Carroll Never Got A Chance

21 Jun

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Carroll Never Got A Chance


Liverpool sold Andy Carroll to West Ham and cut their losses on a player that didn’t fit into new manager Brendan Rodgers’ plans. Carroll finally made the move to West Ham permanent after passing a medical ending speculation regarding his future.


Carroll signed from Newcastle for £35 million on January 31 2011. Carroll was recovering from injury at the time of signing and he had to wait some time before making his debut . Andy Carroll had a difficult start to life at Anfield as he struggled to find the net and he also looked to be struggling with his fitness after his injury setback.


Carroll’s first full season ended with Carroll in fine form as he netted the winner in the FA Cup semi-final against Everton before coming on as substitute in the final against Chelsea to score again and change the game as Liverpool just missed out on another trophy. A few days later Carroll tormented the Chelsea defence again as Liverpool gained revenge by defeating the Blues at Anfield in the league.


That summer led to Liverpool’s manager Kenny Dalglish’s departure and Swansea manager Brendan Rodgers taking over the Anfield hot seat.


Dalglish’s departure signalled the end of Carroll’s career as a Liverpool player as Brendan Rodgers hastened to move him on albeit on loan before the end of the summer transfer window. It seemed a crazy decision to let Carroll, go as Liverpool were left short of strikers in their squad. They did try to bring Fulham’s Clint Demspey to Anfield on the last day of the transfer window but it fell through and left Liverpool very short of strikers.


Brendan Rodgers came into Anfield and stated that every player would be given a chance, well I don’t think he gave Carroll much of chance by moving him out so quickly even with a shortage of strikers.


In fairness to Rodgers he does have a style of play that he wants his team to play and a certain type of player to fit into his team, Carroll was not his type of player for his team. Regardless of the amount of money that Liverpool Football Club paid for Carroll, Rodgers was not in any way going to work with Carroll to coach him into fitting into his team’s style of play. OK so Carroll was an investment from the previous management team at Anfield, but I got a feeling that by getting rid of Carroll so quickly was like an announcement to Dalglish and his staff that Carroll was a waste of money.


If a club pay so much money for a player then you would think that they would give him every opportunity to fit into the team and to find his form. Chelsea and Torres is a prime example as they even changed manager to bring the best out of their struggling expensive investment.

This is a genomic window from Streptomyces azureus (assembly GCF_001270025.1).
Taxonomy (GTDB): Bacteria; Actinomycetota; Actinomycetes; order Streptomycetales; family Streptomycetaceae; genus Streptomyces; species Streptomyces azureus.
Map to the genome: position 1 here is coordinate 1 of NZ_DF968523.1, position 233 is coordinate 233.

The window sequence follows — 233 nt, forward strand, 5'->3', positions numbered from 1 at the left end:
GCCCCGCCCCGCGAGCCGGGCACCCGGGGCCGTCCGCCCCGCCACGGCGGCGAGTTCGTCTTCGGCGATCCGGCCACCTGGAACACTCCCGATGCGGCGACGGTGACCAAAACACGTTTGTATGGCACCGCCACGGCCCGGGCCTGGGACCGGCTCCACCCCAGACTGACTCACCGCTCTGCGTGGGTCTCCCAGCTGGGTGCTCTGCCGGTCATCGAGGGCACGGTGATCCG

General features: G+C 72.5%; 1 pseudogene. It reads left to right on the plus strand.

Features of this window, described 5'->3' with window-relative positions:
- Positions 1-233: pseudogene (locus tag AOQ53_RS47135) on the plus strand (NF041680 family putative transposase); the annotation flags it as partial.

But Liverpool and Rodgers refused to give Carroll time and this week ultimately cut their losses by selling him to West Ham after his season’s loan spell at Upton Park.


It is surprising that Liverpool’s owners allowed Rodgers to move the big striker on after they invested so much money on him. But at the same time it is to be applauded that the owners are allowing Rodgers the freedom to make his decisions of who he wants and doesn’t want in his team, even if the player moving out has cost a lot of money.


Carroll is a big strong player who can lead the line well and he is also dangerous in the air. Carroll is also valuable at defending set-pieces with his heading ability. His powerful left foot shot is also a highlight of his abilities and he would have given Liverpool another attacking option.


Many experts thought that Liverpool lacked a plan B in attacking options this season under the leadership of Brendan Rodgers as Liverpool were left at times frustrated in trying to break teams down especially at Anfield where some teams sat very deep intent on frustrating Liverpool’s passing game and preventing Liverpool space to penetrate. But the option of Carroll in attack would have posed a different problem for opposing defences and gave them something different to think about instead of the predictable style set by Rodgers.


Most good teams need a plan B option for when things are not going right and good managers know when to use it. Barcelona are about the only team that don’t use a plan B but that is because they are so good and don’t need one anyway.


The other disappointing thing about Carroll’s departure is the reluctance by Rodgers to work with him and mould him into the player that he would like for his team. Carroll is not a veteran and has many years ahead of him where he could have been coached and he should have been coached.


Andy Carroll’s career at Liverpool will go down as a flop and one of the worst signings in history. But it didn’t need to be that way if he had been given a chance after Kenny’s departure and if you don’t get a chance to prove yourself then what chance do you have.


This article is not intended to be a criticism of Brendan Rodgers’ management style, I am just being highly critical of Rodgers’ treatment of Carroll and like all managers he has favourite players and players that he doesn’t like and unfortunately for Carroll, his face didn’t fit.